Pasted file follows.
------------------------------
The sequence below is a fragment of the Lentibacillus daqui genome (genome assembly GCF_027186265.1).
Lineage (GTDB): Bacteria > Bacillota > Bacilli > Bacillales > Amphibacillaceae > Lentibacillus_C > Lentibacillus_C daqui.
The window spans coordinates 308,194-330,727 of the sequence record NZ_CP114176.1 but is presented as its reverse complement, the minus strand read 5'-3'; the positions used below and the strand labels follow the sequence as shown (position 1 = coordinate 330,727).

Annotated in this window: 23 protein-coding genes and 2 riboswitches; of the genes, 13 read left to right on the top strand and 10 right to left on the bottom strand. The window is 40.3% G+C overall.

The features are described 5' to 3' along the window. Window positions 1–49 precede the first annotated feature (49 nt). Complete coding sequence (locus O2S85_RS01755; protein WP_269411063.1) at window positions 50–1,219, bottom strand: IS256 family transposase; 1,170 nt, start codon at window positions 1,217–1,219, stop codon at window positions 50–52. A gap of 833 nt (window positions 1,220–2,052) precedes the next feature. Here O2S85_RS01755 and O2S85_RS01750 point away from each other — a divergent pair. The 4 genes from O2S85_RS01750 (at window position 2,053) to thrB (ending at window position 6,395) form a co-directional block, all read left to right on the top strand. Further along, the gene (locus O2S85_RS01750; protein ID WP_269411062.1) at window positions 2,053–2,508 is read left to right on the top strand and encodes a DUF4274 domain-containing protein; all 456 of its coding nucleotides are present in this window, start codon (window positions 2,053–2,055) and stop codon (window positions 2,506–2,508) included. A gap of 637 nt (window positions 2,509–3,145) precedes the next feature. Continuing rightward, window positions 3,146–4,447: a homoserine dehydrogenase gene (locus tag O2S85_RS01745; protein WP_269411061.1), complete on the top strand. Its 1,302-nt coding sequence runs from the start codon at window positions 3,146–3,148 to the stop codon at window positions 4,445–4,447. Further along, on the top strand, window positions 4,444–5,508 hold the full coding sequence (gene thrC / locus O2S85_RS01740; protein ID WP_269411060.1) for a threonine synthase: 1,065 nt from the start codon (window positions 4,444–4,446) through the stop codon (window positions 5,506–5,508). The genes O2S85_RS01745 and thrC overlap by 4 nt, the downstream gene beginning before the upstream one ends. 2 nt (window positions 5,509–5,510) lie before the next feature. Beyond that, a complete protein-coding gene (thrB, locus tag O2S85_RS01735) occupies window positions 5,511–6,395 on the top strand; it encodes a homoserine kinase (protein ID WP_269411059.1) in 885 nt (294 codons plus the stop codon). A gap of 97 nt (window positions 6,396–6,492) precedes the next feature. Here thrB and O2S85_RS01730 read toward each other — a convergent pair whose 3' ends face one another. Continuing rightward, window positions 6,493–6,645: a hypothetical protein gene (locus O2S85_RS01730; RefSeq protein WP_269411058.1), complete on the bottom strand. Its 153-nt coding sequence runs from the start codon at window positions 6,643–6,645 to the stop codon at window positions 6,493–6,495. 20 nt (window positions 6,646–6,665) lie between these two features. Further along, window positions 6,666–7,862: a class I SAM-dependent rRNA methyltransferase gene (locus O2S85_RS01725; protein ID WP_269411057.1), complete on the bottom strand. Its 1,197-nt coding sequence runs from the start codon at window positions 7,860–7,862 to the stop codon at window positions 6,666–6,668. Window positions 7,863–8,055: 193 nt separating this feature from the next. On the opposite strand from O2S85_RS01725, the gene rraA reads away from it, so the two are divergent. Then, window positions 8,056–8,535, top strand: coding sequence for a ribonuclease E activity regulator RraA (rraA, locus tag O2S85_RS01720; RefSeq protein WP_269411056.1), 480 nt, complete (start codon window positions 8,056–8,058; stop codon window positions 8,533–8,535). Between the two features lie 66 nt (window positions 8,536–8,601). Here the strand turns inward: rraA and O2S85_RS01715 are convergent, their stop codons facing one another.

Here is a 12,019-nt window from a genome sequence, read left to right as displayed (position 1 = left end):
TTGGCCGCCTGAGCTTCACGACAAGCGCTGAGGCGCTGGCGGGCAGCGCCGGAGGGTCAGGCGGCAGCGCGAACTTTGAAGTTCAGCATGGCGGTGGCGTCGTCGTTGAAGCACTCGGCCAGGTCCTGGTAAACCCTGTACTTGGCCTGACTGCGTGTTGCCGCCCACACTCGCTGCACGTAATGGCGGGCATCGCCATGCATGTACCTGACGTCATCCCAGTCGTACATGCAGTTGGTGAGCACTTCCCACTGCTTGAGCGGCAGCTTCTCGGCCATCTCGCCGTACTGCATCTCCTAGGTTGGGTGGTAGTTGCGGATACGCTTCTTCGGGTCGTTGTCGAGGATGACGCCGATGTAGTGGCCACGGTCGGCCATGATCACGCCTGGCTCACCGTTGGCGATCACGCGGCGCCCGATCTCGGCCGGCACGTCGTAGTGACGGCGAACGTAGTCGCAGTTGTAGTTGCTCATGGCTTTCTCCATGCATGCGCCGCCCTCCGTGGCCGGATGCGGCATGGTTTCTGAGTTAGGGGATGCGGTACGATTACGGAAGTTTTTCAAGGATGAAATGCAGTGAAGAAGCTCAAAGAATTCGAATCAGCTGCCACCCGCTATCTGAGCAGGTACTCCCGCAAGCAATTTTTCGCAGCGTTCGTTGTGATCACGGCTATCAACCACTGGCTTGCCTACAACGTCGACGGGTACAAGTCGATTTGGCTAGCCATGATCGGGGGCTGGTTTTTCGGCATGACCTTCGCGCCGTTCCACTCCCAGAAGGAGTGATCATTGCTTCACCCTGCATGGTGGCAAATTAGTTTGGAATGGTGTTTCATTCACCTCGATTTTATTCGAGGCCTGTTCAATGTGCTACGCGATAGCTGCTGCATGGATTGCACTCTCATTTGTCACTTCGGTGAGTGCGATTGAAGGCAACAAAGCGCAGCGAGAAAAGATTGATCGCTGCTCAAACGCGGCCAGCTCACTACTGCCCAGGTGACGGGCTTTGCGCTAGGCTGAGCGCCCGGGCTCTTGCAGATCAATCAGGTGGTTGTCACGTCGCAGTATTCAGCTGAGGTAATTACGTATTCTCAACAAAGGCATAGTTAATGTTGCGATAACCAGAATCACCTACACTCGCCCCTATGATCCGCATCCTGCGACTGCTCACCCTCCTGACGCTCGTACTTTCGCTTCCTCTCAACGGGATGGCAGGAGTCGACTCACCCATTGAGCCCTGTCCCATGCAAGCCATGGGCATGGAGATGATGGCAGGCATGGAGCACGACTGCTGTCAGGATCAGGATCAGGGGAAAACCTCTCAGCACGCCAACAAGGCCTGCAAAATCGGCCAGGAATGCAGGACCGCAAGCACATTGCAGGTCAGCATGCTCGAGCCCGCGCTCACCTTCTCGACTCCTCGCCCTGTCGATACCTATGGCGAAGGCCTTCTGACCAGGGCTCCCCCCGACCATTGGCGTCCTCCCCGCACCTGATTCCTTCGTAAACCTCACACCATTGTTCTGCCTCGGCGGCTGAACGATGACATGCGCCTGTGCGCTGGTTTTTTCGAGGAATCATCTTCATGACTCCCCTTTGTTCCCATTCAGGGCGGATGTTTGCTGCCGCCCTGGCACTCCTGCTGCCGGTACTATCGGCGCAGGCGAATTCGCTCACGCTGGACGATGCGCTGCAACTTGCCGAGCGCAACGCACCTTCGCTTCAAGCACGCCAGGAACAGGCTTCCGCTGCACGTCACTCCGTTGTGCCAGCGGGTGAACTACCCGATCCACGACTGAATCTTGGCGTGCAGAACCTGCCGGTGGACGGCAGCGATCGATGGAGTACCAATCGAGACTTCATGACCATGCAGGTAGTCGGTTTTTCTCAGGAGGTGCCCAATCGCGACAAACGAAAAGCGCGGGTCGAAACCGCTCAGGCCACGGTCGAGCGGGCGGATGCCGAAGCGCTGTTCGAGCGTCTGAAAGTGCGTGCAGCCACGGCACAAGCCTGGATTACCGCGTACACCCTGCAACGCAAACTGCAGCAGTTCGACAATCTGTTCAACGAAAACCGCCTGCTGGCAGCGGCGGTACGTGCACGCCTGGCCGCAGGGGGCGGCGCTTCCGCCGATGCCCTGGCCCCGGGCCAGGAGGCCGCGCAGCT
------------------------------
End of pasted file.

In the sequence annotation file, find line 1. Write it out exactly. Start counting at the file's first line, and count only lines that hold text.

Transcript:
The sequence below is a fragment of the Lentibacillus daqui genome (genome assembly GCF_027186265.1).